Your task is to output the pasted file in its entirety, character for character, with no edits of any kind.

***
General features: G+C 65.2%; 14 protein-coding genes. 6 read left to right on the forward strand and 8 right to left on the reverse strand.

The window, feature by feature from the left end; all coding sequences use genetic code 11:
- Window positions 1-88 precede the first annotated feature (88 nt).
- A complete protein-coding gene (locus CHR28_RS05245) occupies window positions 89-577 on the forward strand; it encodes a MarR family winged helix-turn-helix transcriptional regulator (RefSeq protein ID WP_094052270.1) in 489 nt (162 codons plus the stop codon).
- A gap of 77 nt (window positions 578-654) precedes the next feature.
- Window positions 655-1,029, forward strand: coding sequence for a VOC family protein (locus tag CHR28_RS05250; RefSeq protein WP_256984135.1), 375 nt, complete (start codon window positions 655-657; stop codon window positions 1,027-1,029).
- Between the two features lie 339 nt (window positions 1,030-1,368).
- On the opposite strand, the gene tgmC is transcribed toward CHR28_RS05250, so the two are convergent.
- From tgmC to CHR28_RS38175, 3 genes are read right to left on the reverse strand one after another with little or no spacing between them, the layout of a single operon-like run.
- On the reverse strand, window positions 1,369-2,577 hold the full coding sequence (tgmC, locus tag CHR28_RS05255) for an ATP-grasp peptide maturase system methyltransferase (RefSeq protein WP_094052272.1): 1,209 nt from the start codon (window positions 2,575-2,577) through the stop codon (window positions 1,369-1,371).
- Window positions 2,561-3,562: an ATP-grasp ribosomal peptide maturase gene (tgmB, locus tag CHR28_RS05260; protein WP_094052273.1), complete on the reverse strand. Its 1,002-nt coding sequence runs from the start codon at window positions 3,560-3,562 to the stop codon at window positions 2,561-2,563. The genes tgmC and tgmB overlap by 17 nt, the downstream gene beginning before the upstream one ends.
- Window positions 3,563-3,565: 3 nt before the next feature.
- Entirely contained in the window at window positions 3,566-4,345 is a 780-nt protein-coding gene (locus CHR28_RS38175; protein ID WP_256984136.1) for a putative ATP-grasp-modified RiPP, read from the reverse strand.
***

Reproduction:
General features: G+C 65.2%; 14 protein-coding genes. 6 read left to right on the forward strand and 8 right to left on the reverse strand.

The window, feature by feature from the left end; all coding sequences use genetic code 11:
- Window positions 1-88 precede the first annotated feature (88 nt).
- A complete protein-coding gene (locus CHR28_RS05245) occupies window positions 89-577 on the forward strand; it encodes a MarR family winged helix-turn-helix transcriptional regulator (RefSeq protein ID WP_094052270.1) in 489 nt (162 codons plus the stop codon).
- A gap of 77 nt (window positions 578-654) precedes the next feature.
- Window positions 655-1,029, forward strand: coding sequence for a VOC family protein (locus tag CHR28_RS05250; RefSeq protein WP_256984135.1), 375 nt, complete (start codon window positions 655-657; stop codon window positions 1,027-1,029).
- Between the two features lie 339 nt (window positions 1,030-1,368).
- On the opposite strand, the gene tgmC is transcribed toward CHR28_RS05250, so the two are convergent.
- From tgmC to CHR28_RS38175, 3 genes are read right to left on the reverse strand one after another with little or no spacing between them, the layout of a single operon-like run.
- On the reverse strand, window positions 1,369-2,577 hold the full coding sequence (tgmC, locus tag CHR28_RS05255) for an ATP-grasp peptide maturase system methyltransferase (RefSeq protein WP_094052272.1): 1,209 nt from the start codon (window positions 2,575-2,577) through the stop codon (window positions 1,369-1,371).
- Window positions 2,561-3,562: an ATP-grasp ribosomal peptide maturase gene (tgmB, locus tag CHR28_RS05260; protein WP_094052273.1), complete on the reverse strand. Its 1,002-nt coding sequence runs from the start codon at window positions 3,560-3,562 to the stop codon at window positions 2,561-2,563. The genes tgmC and tgmB overlap by 17 nt, the downstream gene beginning before the upstream one ends.
- Window positions 3,563-3,565: 3 nt before the next feature.
- Entirely contained in the window at window positions 3,566-4,345 is a 780-nt protein-coding gene (locus CHR28_RS38175; protein ID WP_256984136.1) for a putative ATP-grasp-modified RiPP, read from the reverse strand.